Next to Hornfair Park in Charlton an intriguing public garden has been added to the Inventory recently: the former Blue Cross Pet Cemetery restored through the hard work of the Friends of the Pet Cemetery. Its origins date back to the founding of Our Dumb Friends League in May 1897, which opened its Blue Cross Fund during the Balkan War with the initial aim of alleviating the suffering of horses. Although the Blue Cross symbol became known in the field as the emblem for animal medical welfare, it was not until 1950 that the League changed its name to The Blue Cross, now shortened to Blue Cross.
Unfortunately the records that might have supplied the early history of the Pet Cemetery were lost in a post-war fire at the Blue Cross. What is known is that in 1897 a private kennel was established at Hope Villas, a large house on Shooters Hill Road close to where the cemetery is today. The proprietor was an army veterinary surgeon and the kennels provided temporary housing for the pets of army officers whilst on manoeuvres or engaged in the Boer War. In 1909 Eskimo dogs and puppies from Ernest Shackleton's Arctic Expedition were quarantined here. After the outbreak of the First World War the kennels rapidly filled and temporary shelter on adjoining land was acquired. In 1917 the kennels were permanently enlarged and refurbished with funds from the local branch of Our Dumb Friends League, which had been established in 1905 by residents of Blackheath and Charlton in order to raise funds for the rehabilitation of sick animals. They were evidently successful: a fair held at Woolwich Town Hall in December 1920 was opened by Princess Louise and raised £450 (worth £67,500 today). In 1919 a new lease on the premises had been acquired and in 1925 the League finally purchased the freehold and the site was enclosed with a fence. New kennel ranges were built, with large runs, and 180 dogs could be accommodated, with cats also catered for.
The Ministry of Agriculture and Fisheries listed the Charlton Kennels among the recommended quarantine stations and during 1924 and 1925 over 770 dogs were quarantined and 2,300 dogs and 1,000 cats boarded. In 1925 a film about the kennels, now lost, was shown locally and led to sufficient funds being raised to establish an animal hospital in an adjacent house. In its first year over 250 animals underwent surgery. At the 1938 AGM of the League it was announced that the Winter Fayre would be opened by the well-known actress Fay Compton (1894- 1978) and that a Belvedere family had volunteered to finance an extension to the animal hospital, in order to provide staff rooms, an outpatients clinic and waiting room, and a full-time live-in veterinary surgeon. In that year among the notable dogs housed here were those belonging to the Emperor of Abyssinia and a canine recipient of the VC by the Daily Mirror. After the outbreak of the Second World War the kennels were fully occupied by dogs from the French and Belgian battlefields following the retreat at Dunkirk, and animals suffering mentally and physically as a result of the Blitz were cared for. The kennels and hospital were ably administered by a Miss Radley from 1939 to 1954, during which time the kennels were repaired and refurbished following war damage. In 1949 the League presented a new £1,000 ambulance, fully equipped with first aid equipment as well as baskets and cages. After Miss Radley's retirement, she was replaced as Superintendent by Mr Clarke, who remained until the hospital finally closed in late 1958, despite vigorous campaigning for its retention. The boarding and quarantine kennels had already closed in 1957 due to lessening use and the availability of cheaper facilities, either private kennels with fees paid by The Blue Cross or other Blue Cross kennels. From 1959 to 1972 the Blue Cross provided a mobile surgery, which called daily at a site behind Shooters Hill Police Station.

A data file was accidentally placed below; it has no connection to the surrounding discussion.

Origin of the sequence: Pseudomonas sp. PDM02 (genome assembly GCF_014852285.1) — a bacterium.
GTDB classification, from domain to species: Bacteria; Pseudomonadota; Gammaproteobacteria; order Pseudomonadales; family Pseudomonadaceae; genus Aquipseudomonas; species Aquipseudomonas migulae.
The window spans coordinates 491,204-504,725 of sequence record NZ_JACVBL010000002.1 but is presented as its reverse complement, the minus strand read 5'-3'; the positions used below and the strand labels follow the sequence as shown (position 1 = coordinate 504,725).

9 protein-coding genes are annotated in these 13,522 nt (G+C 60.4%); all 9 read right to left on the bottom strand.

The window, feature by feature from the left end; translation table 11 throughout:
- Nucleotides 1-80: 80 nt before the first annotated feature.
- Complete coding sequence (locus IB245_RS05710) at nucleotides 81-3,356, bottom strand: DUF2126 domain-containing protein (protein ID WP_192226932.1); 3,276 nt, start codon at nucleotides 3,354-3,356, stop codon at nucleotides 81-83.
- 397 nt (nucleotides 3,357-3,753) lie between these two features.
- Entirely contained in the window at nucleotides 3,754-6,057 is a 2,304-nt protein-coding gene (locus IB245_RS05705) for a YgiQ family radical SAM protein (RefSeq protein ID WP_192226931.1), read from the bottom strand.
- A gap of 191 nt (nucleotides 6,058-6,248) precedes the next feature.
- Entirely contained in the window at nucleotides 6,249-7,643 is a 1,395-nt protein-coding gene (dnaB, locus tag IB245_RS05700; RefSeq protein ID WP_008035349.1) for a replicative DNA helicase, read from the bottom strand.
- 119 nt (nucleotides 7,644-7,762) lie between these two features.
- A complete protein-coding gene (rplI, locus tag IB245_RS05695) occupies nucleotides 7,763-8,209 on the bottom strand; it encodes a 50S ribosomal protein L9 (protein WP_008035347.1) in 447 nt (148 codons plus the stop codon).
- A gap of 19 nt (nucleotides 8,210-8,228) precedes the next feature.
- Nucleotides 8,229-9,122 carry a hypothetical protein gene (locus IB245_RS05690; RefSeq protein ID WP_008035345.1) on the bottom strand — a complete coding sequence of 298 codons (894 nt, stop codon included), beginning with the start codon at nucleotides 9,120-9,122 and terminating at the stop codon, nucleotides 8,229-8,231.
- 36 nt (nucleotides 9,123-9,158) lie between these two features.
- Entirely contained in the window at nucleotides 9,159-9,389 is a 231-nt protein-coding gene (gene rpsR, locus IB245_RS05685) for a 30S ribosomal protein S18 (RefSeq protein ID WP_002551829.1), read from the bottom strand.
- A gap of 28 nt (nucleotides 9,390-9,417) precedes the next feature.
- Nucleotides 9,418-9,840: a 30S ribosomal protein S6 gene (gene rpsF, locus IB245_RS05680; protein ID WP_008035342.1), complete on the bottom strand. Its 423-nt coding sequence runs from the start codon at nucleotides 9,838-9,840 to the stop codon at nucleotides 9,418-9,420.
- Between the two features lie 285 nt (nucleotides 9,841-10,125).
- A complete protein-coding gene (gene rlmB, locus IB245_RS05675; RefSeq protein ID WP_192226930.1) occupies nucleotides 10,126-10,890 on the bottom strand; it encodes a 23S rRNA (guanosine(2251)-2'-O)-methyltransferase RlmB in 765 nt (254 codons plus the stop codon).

The Blue Cross Animal Cemetery had been levelled in 1947 when its maintenance was no long financially viable. The tombstones were generally laid flat onto the ground to create a small memorial garden that had cobbled areas, with a couple of trees surrounded by seating, but it became neglected over the years. In October 2012 a group of local people, many of them dog walkers using the adjacent Hornfair Park, set up the Friends of the Pet Cemetery (FOPC) as a non-profit organisation to restore and maintain the now overgrown cemetery. Since then much work has taken place to replant the garden and the memorial stones are gradually being cleaned and restored. So far at least 240 gravestones have been discovered, some submerged under the earth; the earliest is dated 1908, the latest 1951, presumably commemorating animals who were not actually buried here. Many have touching inscriptions and give evidence of wartime service, and among the memorial stones is one commemorating a pet monkey. The Friends have been assisted by members of the community as well as local organisations, including Royal Greenwich Parks Department and Thompsons Garden Centre, which has led to donations of plants, benches, a water tap, bird and bat boxes, and a bug hotel made from recycled components. A grant from the Metropolitan Public Gardens Association enabled seating to be built around one of the trees. Regular site clean-up days take place, and there are plans for raised beds, new seating and other facilities. A memorial wall has been created and the first plaque, commemorating a long-lived cat called Polly, was unveiled in April 2015 by the Mayor of Greenwich. To date there are nine memorial plaques.
As Liz McDermott, Chair of the FOPC, says 'Like all garden projects, it is a work in progress; our attention is now turning to cleaning the gravestones, mapping the area, deciphering the inscriptions and continuing with the research, which is the hardest part.'
For more information, please see the official Facebook page of the Friends of the Pet Cemetery.